Easy to tell when books take place–the vocabulary…

  33. Brenda on March 5, 2007 at 7:17 pm

    Can’t wait to read Pattie’s book.

  34. pattie on March 6, 2007 at 8:41 am

    Thanks, Brenda! That will spur me on to finish it and try to get an agent. Romney is the boonies, for sure, but nice for a few days, in fact, my sister & I have been talking about spending a long weekend there in the spring. We still have cousins in the area besides the one who now owns the farm.

  35. Diane Chamberlain on March 6, 2007 at 10:26 am

    Brenda, about language/slang in a book: I am never sure which way to go on this one. On the one hand, it’s good to have the book reflect the current slang if it’s a contemporary. On the other hand, it quickly dates a book when the reader picks it up a few years later. I’m sure some of the things fourteen-year-old Lacey said in KEEPER OF THE LIGHT, which was written in 1990, sounded silly in 2003 when it was reissued.
    Where I like to be true to the language of the day is when I dip back into history. Maria’s flashbacks in THE BAY AT MIDNIGHT, for example. People know they’re reading about the thirties or forties and accept the slang easily.
    Sounds like you had fun with your class, though. I once found a website of 70’s slang a teacher and his class came up with. It was very helpful as I was writing about that time period. So maybe your class would enjoy seeing their list on the web.

  36. Betty Savage on March 6, 2007 at 6:33 pm

    My suggestion for a title is Inside the Heart…..
    suggesting the love of the family for this boy, the feelings that the boy has that make him able to rescue someone in danger despite what other problems he has, and the feelings we all have inside our hearts that enable us to accomplish all kinds of things.
    Diane, I just finished Secret Lives. I ordered it from a book seller on Amazon. Wow! What a story! The next time I think you’ll be at Quail Ridge Book Store at someone’s signing, I’ll bring it for you to sign. I have now read all the ones I bought from you at the book club meeting at Joyce’s; they did indeed help me through the droopy times of the winter with my SADD. Happy to say it was much less this winter than last. Thank you for your wonderful stories.
    They are all so different and touching. I always feel I have learned something about life and people and myself when I finish reading one of your books.

  37. Diane Chamberlain on March 6, 2007 at 6:42 pm

    Betty! Hi and welcome to the blog. That’s a pretty title: Inside the Heart. I’ll pass it along to my editor and we’ll see what happens.
    I’m so glad you enjoyed SECRET LIVES. That book holds a special place in MY heart because, although it was my third novel, it was the first where I felt I truly found both my voice and the type of story I loved to write–one with surprises and lots of emotion.
    And I’m especially glad you didn’t suffer from SADD too much this year. The daffodils are out now, the forsythias are starting to bloom, and we get to “spring forward” three weeks early! The worst of the winter doldrums are behind you.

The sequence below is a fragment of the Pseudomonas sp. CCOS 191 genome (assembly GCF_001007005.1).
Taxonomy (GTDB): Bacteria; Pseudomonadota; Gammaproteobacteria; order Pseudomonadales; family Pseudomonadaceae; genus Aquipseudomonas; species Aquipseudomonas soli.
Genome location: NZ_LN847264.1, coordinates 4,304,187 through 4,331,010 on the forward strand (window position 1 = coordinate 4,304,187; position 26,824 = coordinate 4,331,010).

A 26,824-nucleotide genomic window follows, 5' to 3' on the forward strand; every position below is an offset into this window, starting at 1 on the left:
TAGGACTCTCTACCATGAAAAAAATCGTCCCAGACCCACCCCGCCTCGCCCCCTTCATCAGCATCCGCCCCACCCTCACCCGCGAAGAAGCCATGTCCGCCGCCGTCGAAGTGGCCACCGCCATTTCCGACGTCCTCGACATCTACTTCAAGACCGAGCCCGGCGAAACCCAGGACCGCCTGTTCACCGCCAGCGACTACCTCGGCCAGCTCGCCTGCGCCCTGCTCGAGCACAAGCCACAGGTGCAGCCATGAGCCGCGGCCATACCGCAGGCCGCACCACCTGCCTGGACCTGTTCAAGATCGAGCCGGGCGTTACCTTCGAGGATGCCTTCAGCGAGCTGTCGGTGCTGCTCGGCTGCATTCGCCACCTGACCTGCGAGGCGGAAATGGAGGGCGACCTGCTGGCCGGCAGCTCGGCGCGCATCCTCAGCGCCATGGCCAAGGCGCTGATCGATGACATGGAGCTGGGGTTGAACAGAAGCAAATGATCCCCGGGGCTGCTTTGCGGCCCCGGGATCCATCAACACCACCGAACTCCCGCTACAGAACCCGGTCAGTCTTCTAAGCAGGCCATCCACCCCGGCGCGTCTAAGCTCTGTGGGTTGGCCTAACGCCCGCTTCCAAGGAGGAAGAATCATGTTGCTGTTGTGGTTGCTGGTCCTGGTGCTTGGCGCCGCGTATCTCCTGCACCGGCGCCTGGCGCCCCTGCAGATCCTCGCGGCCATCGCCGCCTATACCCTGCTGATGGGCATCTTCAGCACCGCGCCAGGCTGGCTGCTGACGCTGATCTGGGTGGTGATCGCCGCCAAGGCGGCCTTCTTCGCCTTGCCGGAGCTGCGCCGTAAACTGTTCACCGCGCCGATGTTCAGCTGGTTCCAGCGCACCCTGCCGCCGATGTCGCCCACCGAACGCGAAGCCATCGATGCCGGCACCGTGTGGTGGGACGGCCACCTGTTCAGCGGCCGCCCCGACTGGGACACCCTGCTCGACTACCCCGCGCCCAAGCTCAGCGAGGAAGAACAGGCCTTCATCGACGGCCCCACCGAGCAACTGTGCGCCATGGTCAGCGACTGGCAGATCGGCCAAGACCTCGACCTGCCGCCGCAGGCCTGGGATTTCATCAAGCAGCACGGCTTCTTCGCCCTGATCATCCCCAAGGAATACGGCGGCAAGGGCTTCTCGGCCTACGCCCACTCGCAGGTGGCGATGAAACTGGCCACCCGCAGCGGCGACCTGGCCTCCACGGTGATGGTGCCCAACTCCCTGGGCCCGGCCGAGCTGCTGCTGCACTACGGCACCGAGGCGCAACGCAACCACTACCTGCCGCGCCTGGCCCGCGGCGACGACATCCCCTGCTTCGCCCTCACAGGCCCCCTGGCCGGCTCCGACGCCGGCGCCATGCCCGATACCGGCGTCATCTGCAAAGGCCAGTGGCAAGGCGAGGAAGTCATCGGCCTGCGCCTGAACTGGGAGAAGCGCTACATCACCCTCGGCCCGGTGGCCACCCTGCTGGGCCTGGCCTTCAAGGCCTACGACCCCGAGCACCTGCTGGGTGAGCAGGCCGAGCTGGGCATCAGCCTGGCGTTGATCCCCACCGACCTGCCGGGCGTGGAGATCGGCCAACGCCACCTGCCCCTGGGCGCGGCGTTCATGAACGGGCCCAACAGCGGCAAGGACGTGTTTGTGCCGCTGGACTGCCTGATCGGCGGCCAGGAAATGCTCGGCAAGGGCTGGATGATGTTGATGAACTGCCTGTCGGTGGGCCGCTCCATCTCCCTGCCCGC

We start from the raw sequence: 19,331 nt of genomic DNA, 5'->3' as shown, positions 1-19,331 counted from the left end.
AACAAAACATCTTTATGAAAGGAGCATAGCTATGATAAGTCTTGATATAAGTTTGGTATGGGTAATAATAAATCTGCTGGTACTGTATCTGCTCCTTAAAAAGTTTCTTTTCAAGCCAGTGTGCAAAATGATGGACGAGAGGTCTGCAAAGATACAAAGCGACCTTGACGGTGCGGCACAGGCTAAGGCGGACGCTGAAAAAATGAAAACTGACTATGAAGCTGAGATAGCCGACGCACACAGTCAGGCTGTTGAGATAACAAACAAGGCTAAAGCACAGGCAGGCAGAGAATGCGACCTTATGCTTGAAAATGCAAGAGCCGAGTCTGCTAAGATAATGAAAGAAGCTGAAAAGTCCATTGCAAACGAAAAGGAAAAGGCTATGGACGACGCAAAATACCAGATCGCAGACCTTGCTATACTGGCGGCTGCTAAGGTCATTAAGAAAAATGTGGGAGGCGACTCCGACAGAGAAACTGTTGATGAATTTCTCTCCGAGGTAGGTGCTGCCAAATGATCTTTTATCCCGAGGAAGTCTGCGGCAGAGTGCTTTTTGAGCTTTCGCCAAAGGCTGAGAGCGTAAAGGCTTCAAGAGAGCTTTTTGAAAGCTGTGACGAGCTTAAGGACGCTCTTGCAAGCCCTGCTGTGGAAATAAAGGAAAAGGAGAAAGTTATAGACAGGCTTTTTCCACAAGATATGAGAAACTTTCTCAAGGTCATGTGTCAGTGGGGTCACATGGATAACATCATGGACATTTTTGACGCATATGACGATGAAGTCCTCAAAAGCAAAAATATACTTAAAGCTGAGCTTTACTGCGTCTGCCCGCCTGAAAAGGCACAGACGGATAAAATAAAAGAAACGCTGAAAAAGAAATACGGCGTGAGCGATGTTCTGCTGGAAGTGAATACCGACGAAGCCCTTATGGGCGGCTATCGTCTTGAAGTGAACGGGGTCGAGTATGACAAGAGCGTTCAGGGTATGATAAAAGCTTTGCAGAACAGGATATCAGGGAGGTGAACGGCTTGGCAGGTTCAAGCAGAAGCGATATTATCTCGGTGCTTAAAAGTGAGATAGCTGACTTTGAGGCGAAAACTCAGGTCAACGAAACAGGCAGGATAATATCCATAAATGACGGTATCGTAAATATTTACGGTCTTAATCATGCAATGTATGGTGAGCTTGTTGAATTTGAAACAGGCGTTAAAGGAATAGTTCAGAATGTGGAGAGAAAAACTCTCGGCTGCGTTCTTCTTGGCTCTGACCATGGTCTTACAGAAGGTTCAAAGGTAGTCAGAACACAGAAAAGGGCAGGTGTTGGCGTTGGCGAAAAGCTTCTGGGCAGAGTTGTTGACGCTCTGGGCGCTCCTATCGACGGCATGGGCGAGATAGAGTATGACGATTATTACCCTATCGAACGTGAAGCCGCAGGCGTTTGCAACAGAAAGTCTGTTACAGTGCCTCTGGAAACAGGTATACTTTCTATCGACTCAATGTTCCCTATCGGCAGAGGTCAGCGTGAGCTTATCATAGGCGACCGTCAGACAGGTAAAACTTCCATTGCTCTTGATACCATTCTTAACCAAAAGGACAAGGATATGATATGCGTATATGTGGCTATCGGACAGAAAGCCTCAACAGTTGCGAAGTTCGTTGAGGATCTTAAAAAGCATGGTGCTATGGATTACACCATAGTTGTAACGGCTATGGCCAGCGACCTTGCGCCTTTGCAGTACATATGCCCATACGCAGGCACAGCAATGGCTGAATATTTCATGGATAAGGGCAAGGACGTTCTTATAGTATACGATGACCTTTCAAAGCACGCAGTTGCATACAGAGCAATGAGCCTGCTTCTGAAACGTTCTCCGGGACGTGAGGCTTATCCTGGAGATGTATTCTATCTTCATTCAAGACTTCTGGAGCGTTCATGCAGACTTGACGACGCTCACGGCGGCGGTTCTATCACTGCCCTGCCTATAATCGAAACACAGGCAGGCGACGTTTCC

Thanks for all the kind words about my books.

  38. Brenda on March 7, 2007 at 5:23 pm

    Might be able to use some of them-not sure we could use others. Did you all know that
    THAT’S WHAT SHE SAID has another meaning…
    ?????? Don’t ask.
    My bad
    etc. etc.

  39. Brenda on March 7, 2007 at 5:25 pm

    Betty-welcome…I really like that title.
    As to SADD–my husband suffers from that-he just doesn’t call it that-I solved it this year and got him that YMCA membership-he had no signs at all…It is hard on folks especially living in cold weather as we do…Great for you.

  40. Brenda on March 9, 2007 at 5:21 pm

    Katherine Mansfield’s story, MISS BRILL
    Chekhov “Lady and a Dog”
    Give me a break…where on earth do they come up with these titles????
    Good luck Diane
    I am sure we could go on and on–teaching English for the past l3 years (8 years in this state so no retirement…) I am amazed at titles of books and stories.
    Diane’s books have great titles.

  41. Diane Chamberlain on March 9, 2007 at 6:14 pm

    I’m glad you’ve liked the titles, Brenda. Many were part mine/part the publisher’s. The only title I really don’t like is LOVERS AND STRANGERS (1990?). Totally the publisher’s, and had nothing to do with the story. Wasn’t a great book anyway, but I was still in the learning stage. . .

  42. Brenda on March 10, 2007 at 7:58 pm

    Lovers and Strangers lends itself to a genre in which you do not write…
    Who was the protagonist in that one?

  43. Diane Chamberlain on March 10, 2007 at 10:45 pm

    L and S was about Shawn and David, who get stranded in the Amazon jungle with several other people. They’re somewhat estranged since the death of their young daughter, and in the jungle they learn to reconnect. I initially titled it CANOPY. Well, you KNOW that would never fly with a publisher! To make matters worse, the cover they came up with had a man and a woman dressed to the nines, with roses and pearls. The book had a very tiny print run, but was reissued several years later with a more appropriate cover by HarperCollins.
    The think I liked about L and S was that I learned how to use secrets and revelations and foreshadowing as I wrote it. I also learned that you can sometimes do TOO MUCH research for a book and that readers really don’t want to know everything there is to know about dung beetles. 🙂

  44. Brenda on March 11, 2007 at 11:23 am

    Leaving much to the imagination works. One of the books I have by you-has a cover that has little to do with the inside–Brass Ring (looks like a flaming historical novel)-just goes to show (and I probably told you this already) DON’T JUDGE A BOOK BY ITS cover…
    I (personally) don’t think about covers too much…
    Have a good writing weekend–I feel as if we (on your website) are about to have a baby and some of us know “nothing about no birthin…” to paraphrase the character in GONE WITH THE WIND. 🙂 🙂

  45. Diane Chamberlain on March 11, 2007 at 12:55 pm

    >>I feel as if we (on your website) are about to have a baby and some of us know “nothing about no birthin…”

  46. Brenda on March 25, 2007 at 7:56 pm

    Just a thought…I hope readers won’t think that the book BEFORE THE STORM is about a horrible storm, a ship, etc. What was the name of the book out a few years ago that was about that? Then a movie? A really good book but not Diane’s genre… I love the title though…sounds great.

  47. Diane Chamberlain on March 26, 2007 at 2:44 pm

    Good point, Brenda. The publisher will have to make sure that the cover refelcts the book accurately.